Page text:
In other words the case for a sovereign wealth fund is as much grounded in behavioural as it is in macro economics.

Now I hasten to note that given the current state of the budget our focus is on cutting the deficit and reducing debt. We would love to be weighing up how to dispose of a surplus. That would be a high class problem! But nonetheless, as Ross notes, we should be having the debate about saving now in anticipation of better days ahead. In other words we should not be so focussed on managing declining terms of trade and lower receipts that we do not also plan how we would manage shocks on the upside as well.

The Grattan Institute recently calculated  that though the uplift in the terms of trade from 2002-03 levels provided around $190 billion in additional receipts for the Federal Government, structural expenditure decisions made by Governments over that period – that is, not even counting short-term stimulus policies – added up to an estimated $180 billion .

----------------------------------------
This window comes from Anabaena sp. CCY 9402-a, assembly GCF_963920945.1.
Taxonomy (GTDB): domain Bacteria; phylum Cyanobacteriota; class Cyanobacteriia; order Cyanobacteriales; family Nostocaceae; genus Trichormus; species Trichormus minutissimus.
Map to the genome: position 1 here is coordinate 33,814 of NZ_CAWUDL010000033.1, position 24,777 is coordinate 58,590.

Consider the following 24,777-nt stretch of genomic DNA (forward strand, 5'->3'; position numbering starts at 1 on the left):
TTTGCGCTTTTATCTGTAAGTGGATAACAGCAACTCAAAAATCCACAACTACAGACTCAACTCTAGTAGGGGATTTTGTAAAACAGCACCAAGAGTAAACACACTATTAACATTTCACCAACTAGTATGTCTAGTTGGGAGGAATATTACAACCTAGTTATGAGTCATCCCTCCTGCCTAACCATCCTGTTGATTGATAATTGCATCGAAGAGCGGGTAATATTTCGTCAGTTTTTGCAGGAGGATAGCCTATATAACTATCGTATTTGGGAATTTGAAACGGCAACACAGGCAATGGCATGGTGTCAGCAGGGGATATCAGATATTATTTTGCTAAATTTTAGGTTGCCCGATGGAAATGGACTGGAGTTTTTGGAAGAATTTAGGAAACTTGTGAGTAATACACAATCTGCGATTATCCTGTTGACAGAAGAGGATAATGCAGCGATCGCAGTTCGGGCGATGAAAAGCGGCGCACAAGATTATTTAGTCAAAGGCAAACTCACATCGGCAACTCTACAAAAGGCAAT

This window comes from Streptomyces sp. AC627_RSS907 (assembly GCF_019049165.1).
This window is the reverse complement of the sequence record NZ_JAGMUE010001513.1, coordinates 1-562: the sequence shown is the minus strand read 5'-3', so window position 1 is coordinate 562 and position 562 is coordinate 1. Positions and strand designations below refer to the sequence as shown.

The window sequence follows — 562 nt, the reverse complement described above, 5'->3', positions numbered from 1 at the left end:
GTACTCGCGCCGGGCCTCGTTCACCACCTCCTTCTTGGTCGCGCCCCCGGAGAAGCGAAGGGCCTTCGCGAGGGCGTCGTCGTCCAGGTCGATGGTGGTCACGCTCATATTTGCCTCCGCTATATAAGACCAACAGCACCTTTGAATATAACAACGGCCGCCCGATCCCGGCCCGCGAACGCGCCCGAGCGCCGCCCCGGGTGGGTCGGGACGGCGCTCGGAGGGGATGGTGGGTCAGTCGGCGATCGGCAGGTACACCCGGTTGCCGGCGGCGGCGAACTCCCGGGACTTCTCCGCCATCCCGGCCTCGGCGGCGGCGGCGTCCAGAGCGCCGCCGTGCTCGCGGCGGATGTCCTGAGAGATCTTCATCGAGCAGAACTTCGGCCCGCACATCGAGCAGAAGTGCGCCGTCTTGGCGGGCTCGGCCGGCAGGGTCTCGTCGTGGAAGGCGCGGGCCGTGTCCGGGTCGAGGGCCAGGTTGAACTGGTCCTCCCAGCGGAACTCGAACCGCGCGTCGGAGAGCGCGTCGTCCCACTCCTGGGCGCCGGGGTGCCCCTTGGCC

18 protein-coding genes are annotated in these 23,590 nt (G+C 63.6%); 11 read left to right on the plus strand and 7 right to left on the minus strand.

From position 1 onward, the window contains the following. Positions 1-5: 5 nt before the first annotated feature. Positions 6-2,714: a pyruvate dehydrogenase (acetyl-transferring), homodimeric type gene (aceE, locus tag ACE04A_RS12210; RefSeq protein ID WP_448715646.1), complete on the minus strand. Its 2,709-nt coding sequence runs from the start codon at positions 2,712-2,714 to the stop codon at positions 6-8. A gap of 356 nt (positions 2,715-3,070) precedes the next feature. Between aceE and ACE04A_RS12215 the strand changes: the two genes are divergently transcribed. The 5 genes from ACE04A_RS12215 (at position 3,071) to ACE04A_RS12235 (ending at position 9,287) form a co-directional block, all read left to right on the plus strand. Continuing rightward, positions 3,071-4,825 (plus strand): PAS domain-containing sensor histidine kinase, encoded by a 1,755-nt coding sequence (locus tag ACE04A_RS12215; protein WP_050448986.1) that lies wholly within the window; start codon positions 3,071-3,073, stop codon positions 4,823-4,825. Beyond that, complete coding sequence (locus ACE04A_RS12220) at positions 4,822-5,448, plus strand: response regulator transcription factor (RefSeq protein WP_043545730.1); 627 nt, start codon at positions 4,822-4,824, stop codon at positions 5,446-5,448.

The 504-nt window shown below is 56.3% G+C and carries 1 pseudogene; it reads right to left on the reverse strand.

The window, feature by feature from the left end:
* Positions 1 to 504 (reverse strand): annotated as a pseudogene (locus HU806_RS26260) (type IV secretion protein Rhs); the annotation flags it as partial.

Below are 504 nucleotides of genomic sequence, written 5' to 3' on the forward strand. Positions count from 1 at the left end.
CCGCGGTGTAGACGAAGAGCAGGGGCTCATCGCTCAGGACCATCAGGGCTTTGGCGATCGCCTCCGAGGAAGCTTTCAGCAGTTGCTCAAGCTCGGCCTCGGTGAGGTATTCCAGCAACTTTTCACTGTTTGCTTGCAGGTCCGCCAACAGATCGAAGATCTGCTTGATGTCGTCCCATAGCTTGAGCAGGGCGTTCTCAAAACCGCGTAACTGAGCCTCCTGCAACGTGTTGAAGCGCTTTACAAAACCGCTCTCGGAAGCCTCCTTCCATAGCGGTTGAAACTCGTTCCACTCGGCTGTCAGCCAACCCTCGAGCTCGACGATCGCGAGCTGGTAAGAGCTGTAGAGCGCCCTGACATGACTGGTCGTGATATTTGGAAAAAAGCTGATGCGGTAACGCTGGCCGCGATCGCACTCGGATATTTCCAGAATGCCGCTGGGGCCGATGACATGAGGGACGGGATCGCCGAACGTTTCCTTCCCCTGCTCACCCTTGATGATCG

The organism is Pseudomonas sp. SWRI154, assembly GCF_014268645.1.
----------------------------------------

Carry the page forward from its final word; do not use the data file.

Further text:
While we can quibble about the precise numbers it has become increasingly clear that the last Government not only spent the vast majority of our receipts from the boom – but also entrenched levels of spending that were barely sustainable in periods of record terms of trade.

Ross looks back to the golden error and reminds us that it was Labor that first significantly reduced the size of the federal Government from 27.3 per cent of GDP in 1984-85 to 25.5 per cent of GDP in 1995-96.  The Coalition further reduced the size of the Federal Government to 23.1 per cent by 1999-2000. 

As George Megalogenis reminds us, the “insistence on surplus budgeting is an enduring electoral trait that has served Australia well over the past generation … The true value of our thrift would be apparent during the global financial crisis, when Australia avoided not just recession but the large public debts that came with it” .